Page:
Small-screen horror has been experiencing a boom in the past few years, with the continued survival of quality programs like NBC’s Hannibal and AMC’s The Walking Dead. Surprisingly, basic cable networks beat premium ones to the punch in terms of ordering up legitimately scary shows, unless you count HBO’s True Blood (and I certainly wouldn’t). Now, Showtime is jumping into the ring with Penny Dreadful, an old-school creature feature set in an alt-history 19th-century London populated by some of literature’s most feared creations.
The show’s title alone, lifted from the cheap British paperbacks that beguiled readers with sensational subject matter, is a good indicator for what audiences should expect. Writer/creator John Logan (Skyfall) doesn’t expect Penny Dreadful to be taken as a gritty drama of the highest order. He’s aiming for something lower-brow and, dare I say, a lot more fun. In the first episode alone, we meet an obsessive scientist by the name of Victor Frankenstein, a host of vampiric creatures and a mysterious monster capable of (quite literally) ripping people to shreds. And despite the eerie setting and abundance of creepy visuals, there’s a clear merriment to the proceedings that should make Penny Dreadful quite a treat for horror fans.
As the pilot, titled “Night Work,” opens, director J.A. Bayona (The Orphanage) quickly establishes an impressively absorbing atmosphere, filled with dark shadows and sinister secrets. The guy has experience with conjuring up creepy locales, and Penny Dreadful‘s home with Showtime means that he’s working with a feature film budget – which, to be clear, is a wonderful thing. The show’s Victorian setting is quite striking and does a lot to sell Penny Dreadful‘s more lurid aspects.
“Night Work” has a lot of work to do, introducing a handful of characters and setting up the eight-episode first season’s main plotlines. That it never feels exhausting as it gets the wheels turning is a tribute to Bayona’s slick camerawork and Logan’s tight writing. First, we meet Vanessa Ives (Eva Green) as she furiously whispers prayers to a Jesus statue, only to find her place of worship overrun by spiders. There’s clearly something wrong with Vanessa, but that’s a mystery for probably much further down the line. Quickly in the next scene, she’s regained her composure and is watching an American sharpshooter named Ethan Chandler (Josh Hartnett) enrapture audiences as part of a traveling circus. Judging by the sly smile on her face, she likes what she sees.Next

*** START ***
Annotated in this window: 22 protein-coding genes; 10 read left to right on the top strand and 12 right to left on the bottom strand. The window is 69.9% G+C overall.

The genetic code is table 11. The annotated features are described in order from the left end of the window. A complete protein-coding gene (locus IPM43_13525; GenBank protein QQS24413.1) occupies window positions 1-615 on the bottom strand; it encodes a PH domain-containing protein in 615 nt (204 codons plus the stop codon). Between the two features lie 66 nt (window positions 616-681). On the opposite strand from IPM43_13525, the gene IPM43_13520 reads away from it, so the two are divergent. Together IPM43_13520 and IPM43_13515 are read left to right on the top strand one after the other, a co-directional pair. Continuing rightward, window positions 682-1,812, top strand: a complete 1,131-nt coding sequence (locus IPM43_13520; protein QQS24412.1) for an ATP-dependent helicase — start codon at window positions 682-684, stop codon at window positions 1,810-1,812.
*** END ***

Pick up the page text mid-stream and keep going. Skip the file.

Soon enough, Vanessa has enlisted Ethan to help her and her aristocratic acquaintance Sir Malcolm Murray (Timothy Dalton) with a nighttime excursion. Before you can spell “Nosferatu,” the trio are fending off a group of angry bloodsuckers in the dark catacombs of London. Their motivation for engaging such fearsome creatures? Murray’s daughter has been abducted for unknown purposes, and he’s willing to do whatever it takes to get her back. Though Ethan has his suspicions, it’s immediately clear that he’s intrigued by the prospect of a supernatural London hidden right before his eyes (Vanessa calls it the “Demimonde”).
Aside from following Murray’s quest to rescue his daughter, Penny Dreadful also introduces Victor Frankenstein (Harry Treadaway), who leaves a strong impression as as a brilliant, if arrogant, scientist. Though there’s a possibility that future episodes will simply treat Frankenstein as the Dr. Rodgers to Vanessa and Malcolm’s Benson and Stabler, the conclusion of “Night Work” teases a strong standalone plot for him, so I’m hopeful that Logan will take the time to grow him as a character independent of the main trio.
That said, it’ll be understandable if Logan simply doesn’t have room to put Frankenstein in the spotlight for long – he wisely holds back on introducing Billie Piper’s Brona Croft and Reeve Carney’s Dorian Gray in the first episode, but giving seven or eight main characters enough time to develop in just eight episodes will likely pose a significant challenge for Penny Dreadful.
As a pilot, “Night Work” is pretty effective, though it’s not flawless. Bayona directs the action scenes with a manic intensity that noticeably clashes with the grim atmosphere. Ethan almost takes a backseat in the episode’s less thrilling second half, and Hartnett’s charismatic turn makes me hope that situation is only temporary. Vanessa, on the other hand, has the potential to become frustrating if her character stays icy and remote for long; at least for now, Green is strong enough to hold the screen even when Vanessa’s dialogue is borderline baffling.
There’s a lot still unclear about the specifics of Vanessa and Malcolm’s involvement with this Demimonde, but that’s all part of the fun. The audience, like Ethan, are thrown headfirst into a version of London that’s at once familiar and fascinatingly alien. I’m really looking forward to exploring that world - whether it succeeds or fails as a series, Penny Dreadful will at least certainly never be dull.Previous